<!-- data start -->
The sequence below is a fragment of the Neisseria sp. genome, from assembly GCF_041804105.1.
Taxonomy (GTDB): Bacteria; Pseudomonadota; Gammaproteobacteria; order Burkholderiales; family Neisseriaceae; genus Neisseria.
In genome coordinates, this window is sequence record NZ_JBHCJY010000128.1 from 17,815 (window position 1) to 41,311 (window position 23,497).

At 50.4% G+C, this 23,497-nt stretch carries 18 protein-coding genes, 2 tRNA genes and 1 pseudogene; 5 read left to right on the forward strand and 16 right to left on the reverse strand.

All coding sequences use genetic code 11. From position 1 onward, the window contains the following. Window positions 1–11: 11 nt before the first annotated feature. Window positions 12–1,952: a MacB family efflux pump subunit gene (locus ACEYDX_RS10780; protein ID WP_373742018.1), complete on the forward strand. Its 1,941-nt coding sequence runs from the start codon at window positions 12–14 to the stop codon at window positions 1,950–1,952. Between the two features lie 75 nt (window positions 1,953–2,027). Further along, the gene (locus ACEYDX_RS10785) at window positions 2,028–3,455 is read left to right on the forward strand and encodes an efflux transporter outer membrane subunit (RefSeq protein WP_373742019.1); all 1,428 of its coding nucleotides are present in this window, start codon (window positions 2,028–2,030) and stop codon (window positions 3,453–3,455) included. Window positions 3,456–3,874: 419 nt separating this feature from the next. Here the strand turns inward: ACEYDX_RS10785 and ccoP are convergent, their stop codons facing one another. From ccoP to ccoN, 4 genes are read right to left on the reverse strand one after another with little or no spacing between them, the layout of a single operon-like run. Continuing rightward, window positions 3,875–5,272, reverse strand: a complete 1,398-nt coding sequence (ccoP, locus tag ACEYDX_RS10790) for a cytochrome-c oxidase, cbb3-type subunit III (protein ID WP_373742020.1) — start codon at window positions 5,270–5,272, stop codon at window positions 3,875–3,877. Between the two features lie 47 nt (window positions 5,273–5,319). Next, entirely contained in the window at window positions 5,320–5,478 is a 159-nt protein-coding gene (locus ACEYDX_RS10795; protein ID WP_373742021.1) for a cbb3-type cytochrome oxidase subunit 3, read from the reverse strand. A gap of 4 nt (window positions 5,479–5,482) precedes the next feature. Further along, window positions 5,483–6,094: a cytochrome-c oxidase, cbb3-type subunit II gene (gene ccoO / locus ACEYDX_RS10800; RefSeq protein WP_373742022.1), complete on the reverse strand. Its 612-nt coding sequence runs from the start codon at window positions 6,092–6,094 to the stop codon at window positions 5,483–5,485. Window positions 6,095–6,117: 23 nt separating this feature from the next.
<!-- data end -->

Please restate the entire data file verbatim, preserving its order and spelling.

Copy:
The sequence below is a fragment of the Neisseria sp. genome, from assembly GCF_041804105.1.
Taxonomy (GTDB): Bacteria; Pseudomonadota; Gammaproteobacteria; order Burkholderiales; family Neisseriaceae; genus Neisseria.
In genome coordinates, this window is sequence record NZ_JBHCJY010000128.1 from 17,815 (window position 1) to 41,311 (window position 23,497).

At 50.4% G+C, this 23,497-nt stretch carries 18 protein-coding genes, 2 tRNA genes and 1 pseudogene; 5 read left to right on the forward strand and 16 right to left on the reverse strand.

All coding sequences use genetic code 11. From position 1 onward, the window contains the following. Window positions 1–11: 11 nt before the first annotated feature. Window positions 12–1,952: a MacB family efflux pump subunit gene (locus ACEYDX_RS10780; protein ID WP_373742018.1), complete on the forward strand. Its 1,941-nt coding sequence runs from the start codon at window positions 12–14 to the stop codon at window positions 1,950–1,952. Between the two features lie 75 nt (window positions 1,953–2,027). Further along, the gene (locus ACEYDX_RS10785) at window positions 2,028–3,455 is read left to right on the forward strand and encodes an efflux transporter outer membrane subunit (RefSeq protein WP_373742019.1); all 1,428 of its coding nucleotides are present in this window, start codon (window positions 2,028–2,030) and stop codon (window positions 3,453–3,455) included. Window positions 3,456–3,874: 419 nt separating this feature from the next. Here the strand turns inward: ACEYDX_RS10785 and ccoP are convergent, their stop codons facing one another. From ccoP to ccoN, 4 genes are read right to left on the reverse strand one after another with little or no spacing between them, the layout of a single operon-like run. Continuing rightward, window positions 3,875–5,272, reverse strand: a complete 1,398-nt coding sequence (ccoP, locus tag ACEYDX_RS10790) for a cytochrome-c oxidase, cbb3-type subunit III (protein ID WP_373742020.1) — start codon at window positions 5,270–5,272, stop codon at window positions 3,875–3,877. Between the two features lie 47 nt (window positions 5,273–5,319). Next, entirely contained in the window at window positions 5,320–5,478 is a 159-nt protein-coding gene (locus ACEYDX_RS10795; protein ID WP_373742021.1) for a cbb3-type cytochrome oxidase subunit 3, read from the reverse strand. A gap of 4 nt (window positions 5,479–5,482) precedes the next feature. Further along, window positions 5,483–6,094: a cytochrome-c oxidase, cbb3-type subunit II gene (gene ccoO / locus ACEYDX_RS10800; RefSeq protein WP_373742022.1), complete on the reverse strand. Its 612-nt coding sequence runs from the start codon at window positions 6,092–6,094 to the stop codon at window positions 5,483–5,485. Window positions 6,095–6,117: 23 nt separating this feature from the next.